St. Martin’s Chapel in Stari Brod
St. Martin’s Chapel in Stari Brod is an outstanding example of vernacular Croatian architecture. Stari Brod is one of many traditional villages with unique wooden churches, and though these structures were once numerous in the region, St. Martin’s Chapel is just one of around forty buildings dating from between the 17th and 19th centuries which still survive in this area today.
Probably built in the early 17th century, with later additions from the 18th century, this small, traditionally constructed church has many charming features. Its most arresting detail is the Baroque interior decoration. All of the walls and ceilings are covered with 88 shallow wooden panels of varying sizes that are bordered by a decorative wooden frame. The panels are vividly adorned in paint with intertwined symmetrical ribbons, flowers and leaves. In their vibrancy, they are reminiscent of local folk embroidery. The altarpiece dedicated to St. Martin is decorated in a similar Baroque style.
Both the panels and the structure were in an advanced state of deterioration before conservation works, which were coordinated and conducted by the Croatian Conservation Institute. Missing roof tiles led to leaks and water damage, and the extended exposure to humidity resulted in structural damage as well as the warping and weakening of the painted panels. In order to tackle the work effectively, a comprehensive survey was carried out. Subsequently, the panels and the altarpiece were removed for careful cleaning, restoration and retouching. The building underwent repairs to the compromised foundations and a new wooden roof with oak shingles was built. Throughout the work, wherever possible, traditional techniques and treatment of the materials were used.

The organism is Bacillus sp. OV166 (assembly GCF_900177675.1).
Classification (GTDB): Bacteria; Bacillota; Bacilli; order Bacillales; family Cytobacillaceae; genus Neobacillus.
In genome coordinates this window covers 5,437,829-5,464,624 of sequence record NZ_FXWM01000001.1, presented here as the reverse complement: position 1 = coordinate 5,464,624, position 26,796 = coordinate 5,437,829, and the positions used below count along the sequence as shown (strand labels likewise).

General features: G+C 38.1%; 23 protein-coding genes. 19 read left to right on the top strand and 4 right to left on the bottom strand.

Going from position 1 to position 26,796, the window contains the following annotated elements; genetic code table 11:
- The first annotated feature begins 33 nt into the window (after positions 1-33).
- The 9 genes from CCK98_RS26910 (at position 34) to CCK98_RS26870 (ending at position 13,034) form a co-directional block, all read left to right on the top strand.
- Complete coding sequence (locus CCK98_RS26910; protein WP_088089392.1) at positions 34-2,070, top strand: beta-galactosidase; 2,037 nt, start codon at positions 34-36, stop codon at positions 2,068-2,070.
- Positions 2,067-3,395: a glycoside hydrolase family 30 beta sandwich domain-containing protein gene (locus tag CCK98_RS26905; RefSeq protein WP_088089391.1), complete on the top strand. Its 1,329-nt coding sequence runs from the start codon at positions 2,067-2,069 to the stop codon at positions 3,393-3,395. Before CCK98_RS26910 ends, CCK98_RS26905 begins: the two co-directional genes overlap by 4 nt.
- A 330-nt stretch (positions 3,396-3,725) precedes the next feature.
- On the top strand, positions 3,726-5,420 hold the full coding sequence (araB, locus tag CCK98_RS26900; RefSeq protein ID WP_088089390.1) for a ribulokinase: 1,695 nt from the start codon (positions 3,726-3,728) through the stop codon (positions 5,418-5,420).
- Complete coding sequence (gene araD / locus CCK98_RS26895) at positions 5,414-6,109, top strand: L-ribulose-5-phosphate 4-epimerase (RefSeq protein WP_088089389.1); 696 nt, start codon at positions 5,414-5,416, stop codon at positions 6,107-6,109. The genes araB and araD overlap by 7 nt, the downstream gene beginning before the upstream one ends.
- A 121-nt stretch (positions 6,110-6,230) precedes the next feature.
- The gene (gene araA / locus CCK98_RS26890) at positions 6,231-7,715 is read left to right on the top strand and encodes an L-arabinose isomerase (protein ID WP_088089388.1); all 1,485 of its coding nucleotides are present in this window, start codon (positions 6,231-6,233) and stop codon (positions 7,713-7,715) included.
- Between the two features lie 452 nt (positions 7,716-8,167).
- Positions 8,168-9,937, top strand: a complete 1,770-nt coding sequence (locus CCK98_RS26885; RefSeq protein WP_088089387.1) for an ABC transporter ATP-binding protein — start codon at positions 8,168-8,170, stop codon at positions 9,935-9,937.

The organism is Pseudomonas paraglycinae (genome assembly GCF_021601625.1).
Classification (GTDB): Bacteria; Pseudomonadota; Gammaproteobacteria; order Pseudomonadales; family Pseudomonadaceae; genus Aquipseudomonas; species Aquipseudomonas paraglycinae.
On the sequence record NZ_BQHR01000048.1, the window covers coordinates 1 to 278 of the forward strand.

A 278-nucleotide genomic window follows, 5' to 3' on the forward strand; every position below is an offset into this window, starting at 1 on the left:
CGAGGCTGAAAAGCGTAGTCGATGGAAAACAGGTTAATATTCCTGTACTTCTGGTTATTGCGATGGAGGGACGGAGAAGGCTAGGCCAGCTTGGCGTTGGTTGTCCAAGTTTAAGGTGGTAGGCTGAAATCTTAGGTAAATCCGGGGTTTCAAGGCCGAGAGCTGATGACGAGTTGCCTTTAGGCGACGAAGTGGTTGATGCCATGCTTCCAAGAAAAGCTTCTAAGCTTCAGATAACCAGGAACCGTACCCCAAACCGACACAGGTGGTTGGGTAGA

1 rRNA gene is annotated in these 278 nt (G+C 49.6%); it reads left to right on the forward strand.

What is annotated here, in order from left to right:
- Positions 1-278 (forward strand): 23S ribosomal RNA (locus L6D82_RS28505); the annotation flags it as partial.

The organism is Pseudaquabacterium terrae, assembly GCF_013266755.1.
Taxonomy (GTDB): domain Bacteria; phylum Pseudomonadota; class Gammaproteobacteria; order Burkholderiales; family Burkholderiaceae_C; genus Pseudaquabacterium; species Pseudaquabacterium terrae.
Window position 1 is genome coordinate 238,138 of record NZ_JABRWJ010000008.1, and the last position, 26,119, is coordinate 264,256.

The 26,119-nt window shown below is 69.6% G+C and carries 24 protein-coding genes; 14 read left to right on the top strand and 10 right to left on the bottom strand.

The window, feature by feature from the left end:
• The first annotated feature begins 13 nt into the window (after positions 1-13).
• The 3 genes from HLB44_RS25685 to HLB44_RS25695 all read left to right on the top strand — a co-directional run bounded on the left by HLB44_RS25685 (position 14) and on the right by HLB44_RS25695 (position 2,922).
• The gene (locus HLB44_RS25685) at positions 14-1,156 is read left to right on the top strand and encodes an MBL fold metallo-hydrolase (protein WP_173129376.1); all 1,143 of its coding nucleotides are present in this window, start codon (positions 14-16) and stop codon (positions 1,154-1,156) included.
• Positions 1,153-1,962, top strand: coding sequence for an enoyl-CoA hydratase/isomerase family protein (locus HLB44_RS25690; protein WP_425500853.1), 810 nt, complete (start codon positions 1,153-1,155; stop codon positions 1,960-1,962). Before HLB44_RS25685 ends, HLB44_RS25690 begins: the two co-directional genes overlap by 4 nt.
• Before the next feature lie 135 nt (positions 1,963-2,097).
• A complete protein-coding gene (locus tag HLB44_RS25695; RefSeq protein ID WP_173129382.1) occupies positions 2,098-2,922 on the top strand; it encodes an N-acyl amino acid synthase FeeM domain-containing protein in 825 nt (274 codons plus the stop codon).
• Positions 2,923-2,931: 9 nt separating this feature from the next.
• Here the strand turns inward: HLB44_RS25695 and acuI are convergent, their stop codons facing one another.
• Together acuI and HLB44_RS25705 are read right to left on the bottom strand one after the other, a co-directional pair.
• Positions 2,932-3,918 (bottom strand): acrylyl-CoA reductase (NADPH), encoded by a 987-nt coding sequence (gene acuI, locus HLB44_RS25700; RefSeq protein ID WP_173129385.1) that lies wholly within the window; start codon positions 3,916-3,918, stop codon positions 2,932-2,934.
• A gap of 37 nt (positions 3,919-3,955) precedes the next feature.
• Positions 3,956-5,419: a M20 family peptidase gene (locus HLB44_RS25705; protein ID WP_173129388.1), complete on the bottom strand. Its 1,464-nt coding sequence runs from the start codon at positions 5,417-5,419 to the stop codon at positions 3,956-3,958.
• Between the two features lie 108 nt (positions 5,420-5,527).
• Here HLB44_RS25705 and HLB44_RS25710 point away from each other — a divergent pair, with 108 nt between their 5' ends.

St. Martin’s Chapel has a special significance to the population of the village of Stari Brod, and this was acknowledged in the presentation of the final result. Emphasis was placed on the chapel’s value and on raising awareness among the local community in order to encourage its protection in the future.
“This exemplary project has placed great importance in Croatia’s vernacular architecture, an aspect of the country’s heritage which has faced a decline in previous centuries. The delicate and fragile architecture has been respectfully and sensitively handled, and has enhanced the painted jewel-box like quality of this chapel”, said the jury.
“The excellent conservation of the painting is especially commendable, along with the way in which local craftspeople, the owners, and the community were encouraged to participate in the conservation process”, highlighted the jury.